To further dissect the genetic architecture of colorectal cancer (CRC), we performed whole-genome sequencing of 1,439 cases and 720 controls, imputed discovered sequence variants and Haplotype Reference Consortium panel variants into genome-wide association study data, and tested for association in 34,869 cases and 29,051 controls. Findings were followed up in an additional 23,262 cases and 38,296 controls. We discovered a strongly protective 0.3% frequency variant signal at CHD1. In a combined meta-analysis of 125,478 individuals, we identified 40 new independent signals at P < 5 × 10−8, bringing the number of known independent signals for CRC to ~100. New signals implicate lower-frequency variants, Krüppel-like factors, Hedgehog signaling, Hippo-YAP signaling, long noncoding RNAs and somatic drivers, and support a role for immune function. Heritability analyses suggest that CRC risk is highly polygenic, and larger, more comprehensive studies enabling rare variant analysis will improve understanding of biology underlying this risk and influence personalized screening strategies and drug development.
Forest gaps, edge, and interior support different ant communities in a tropical peat-swamp forest in Borneo
Schreven, Stijn ; Perlett, Eric D. ; Jarrett, Benjamin J.M. ; Marchant, Nicholas C. ; Harsanto, Franciskus Agus ; Purwanto, Ari ; Sykora, K.V. ; Harrison, Mark E. - \ 2018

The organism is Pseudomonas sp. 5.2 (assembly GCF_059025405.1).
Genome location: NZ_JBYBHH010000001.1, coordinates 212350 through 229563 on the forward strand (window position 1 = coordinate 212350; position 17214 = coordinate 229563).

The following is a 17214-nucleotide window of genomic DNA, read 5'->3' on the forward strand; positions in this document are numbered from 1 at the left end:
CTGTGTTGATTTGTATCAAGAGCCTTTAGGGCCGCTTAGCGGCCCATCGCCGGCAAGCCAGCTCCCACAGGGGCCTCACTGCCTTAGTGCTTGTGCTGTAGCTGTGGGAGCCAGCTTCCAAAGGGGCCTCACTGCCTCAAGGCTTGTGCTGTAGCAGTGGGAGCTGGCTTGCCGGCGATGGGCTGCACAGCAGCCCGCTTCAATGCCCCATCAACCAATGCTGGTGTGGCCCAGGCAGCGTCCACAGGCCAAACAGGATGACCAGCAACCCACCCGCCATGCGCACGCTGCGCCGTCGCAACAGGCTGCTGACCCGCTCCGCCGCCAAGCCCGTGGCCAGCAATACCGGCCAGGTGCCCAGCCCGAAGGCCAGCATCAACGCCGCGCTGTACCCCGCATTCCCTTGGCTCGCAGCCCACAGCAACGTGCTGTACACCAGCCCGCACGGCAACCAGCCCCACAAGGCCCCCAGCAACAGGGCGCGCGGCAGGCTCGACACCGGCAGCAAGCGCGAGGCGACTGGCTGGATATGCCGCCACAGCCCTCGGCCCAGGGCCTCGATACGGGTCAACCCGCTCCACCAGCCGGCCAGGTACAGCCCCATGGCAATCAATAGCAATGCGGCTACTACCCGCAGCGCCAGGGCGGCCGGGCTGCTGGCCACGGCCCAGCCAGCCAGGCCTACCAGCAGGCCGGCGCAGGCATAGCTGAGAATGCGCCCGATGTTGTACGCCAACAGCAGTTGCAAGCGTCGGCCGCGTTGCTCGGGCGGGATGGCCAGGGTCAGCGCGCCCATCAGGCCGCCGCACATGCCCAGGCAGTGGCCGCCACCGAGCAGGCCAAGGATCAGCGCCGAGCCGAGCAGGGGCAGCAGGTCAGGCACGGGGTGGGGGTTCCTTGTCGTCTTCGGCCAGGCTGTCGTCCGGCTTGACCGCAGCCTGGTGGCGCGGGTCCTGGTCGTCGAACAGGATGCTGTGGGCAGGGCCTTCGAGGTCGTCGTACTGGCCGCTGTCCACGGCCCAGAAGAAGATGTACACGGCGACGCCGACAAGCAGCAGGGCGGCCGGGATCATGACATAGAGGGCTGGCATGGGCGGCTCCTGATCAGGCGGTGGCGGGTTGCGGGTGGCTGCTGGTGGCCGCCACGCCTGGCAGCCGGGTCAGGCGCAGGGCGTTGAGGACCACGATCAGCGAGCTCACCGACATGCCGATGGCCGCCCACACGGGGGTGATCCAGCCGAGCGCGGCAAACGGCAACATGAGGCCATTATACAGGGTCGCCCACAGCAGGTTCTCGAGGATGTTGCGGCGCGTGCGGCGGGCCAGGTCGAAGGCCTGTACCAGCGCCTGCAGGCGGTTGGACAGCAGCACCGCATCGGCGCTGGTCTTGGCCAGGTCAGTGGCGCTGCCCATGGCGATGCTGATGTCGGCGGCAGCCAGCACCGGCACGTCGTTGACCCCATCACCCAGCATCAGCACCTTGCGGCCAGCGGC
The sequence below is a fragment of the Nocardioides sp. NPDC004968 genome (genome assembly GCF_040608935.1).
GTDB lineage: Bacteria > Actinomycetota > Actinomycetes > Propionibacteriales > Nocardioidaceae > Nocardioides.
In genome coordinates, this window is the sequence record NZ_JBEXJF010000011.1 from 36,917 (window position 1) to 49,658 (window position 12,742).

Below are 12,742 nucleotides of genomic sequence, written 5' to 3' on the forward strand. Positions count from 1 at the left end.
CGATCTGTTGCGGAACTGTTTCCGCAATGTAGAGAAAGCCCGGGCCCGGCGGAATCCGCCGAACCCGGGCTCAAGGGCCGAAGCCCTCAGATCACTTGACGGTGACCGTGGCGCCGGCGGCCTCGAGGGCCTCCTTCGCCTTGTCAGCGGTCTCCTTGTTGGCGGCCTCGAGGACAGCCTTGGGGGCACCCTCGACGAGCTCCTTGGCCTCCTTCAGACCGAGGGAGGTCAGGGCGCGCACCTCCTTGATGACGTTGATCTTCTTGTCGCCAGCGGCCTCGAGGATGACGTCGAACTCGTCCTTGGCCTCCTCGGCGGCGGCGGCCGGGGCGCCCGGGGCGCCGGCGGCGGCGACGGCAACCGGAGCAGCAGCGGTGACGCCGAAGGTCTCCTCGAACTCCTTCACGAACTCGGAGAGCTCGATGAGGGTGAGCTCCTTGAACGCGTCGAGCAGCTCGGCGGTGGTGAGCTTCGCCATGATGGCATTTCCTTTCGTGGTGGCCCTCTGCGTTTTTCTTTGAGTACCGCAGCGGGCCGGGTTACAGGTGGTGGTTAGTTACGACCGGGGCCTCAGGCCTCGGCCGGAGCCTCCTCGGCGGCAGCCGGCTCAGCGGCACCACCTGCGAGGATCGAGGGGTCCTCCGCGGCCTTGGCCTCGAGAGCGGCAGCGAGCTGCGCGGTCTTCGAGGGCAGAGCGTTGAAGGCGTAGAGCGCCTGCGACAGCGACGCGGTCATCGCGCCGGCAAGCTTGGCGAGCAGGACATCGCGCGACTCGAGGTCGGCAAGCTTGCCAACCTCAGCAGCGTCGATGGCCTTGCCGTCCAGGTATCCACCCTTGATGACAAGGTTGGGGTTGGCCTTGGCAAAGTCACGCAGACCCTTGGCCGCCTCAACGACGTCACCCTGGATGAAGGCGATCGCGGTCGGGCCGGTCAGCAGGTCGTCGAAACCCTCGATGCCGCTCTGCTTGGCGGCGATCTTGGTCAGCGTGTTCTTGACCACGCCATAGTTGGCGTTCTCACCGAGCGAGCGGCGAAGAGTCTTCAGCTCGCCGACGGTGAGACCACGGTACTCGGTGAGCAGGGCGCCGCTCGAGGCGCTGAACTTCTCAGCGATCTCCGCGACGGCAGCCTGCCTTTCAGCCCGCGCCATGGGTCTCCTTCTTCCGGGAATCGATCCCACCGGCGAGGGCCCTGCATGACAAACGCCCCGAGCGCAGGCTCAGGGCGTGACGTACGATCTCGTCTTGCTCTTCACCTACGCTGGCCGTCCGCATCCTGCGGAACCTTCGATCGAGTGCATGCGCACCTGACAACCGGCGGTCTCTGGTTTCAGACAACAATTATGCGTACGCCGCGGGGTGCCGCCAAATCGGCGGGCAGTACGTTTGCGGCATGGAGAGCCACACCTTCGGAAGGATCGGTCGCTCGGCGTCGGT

Asian Myrmecology 10 (2018). - ISSN 1985-1944 - 5 p.
Southeast Asia’s tropical peat-swamp forests (TPSF) are globally important for carbon storage and biodiversity conservation, but are at risk from multiple threats and urgently require improved management. Ants are often used as ecological indicators in monitoring programmes to guide adaptive management, but data on TPSF ants are scarce. We conducted a twelve-month study on ants in the Sabangau TPSF in Indonesian Borneo using baited traps, to compare community composition across three disturbance categories (forest gaps, forest edge and relatively undisturbed interior forest) and between dry and wet season. The three disturbance categories supported distinct ant communities across seasons. Differences in canopy cover likely underlie these changes in ant community composition. Surveying was more effective in the dry season, because ant capture rates were higher and more indicator taxa were identified than in the wet season, but overall ant community composition did not differ significantly between seasons. These findings suggest a potentially useful role of ants as ecological indicators in TPSF. Further surveys should be conducted in Sabangau and other TPSFs to test the transferability of our findings.
New European socio-economic scenarios for climate change research : operationalising concepts to extend the shared socio-economic pathways
Kok, Kasper ; Pedde, Simona ; Gramberger, Marc ; Harrison, Paula A. ; Holman, Ian P. - \ 2018
Regional Environmental Change (2018). - ISSN 1436-3798 - 12 p.
Europe - Multi-scale - Narratives - Shared socio-economic pathways - Socio-economic scenario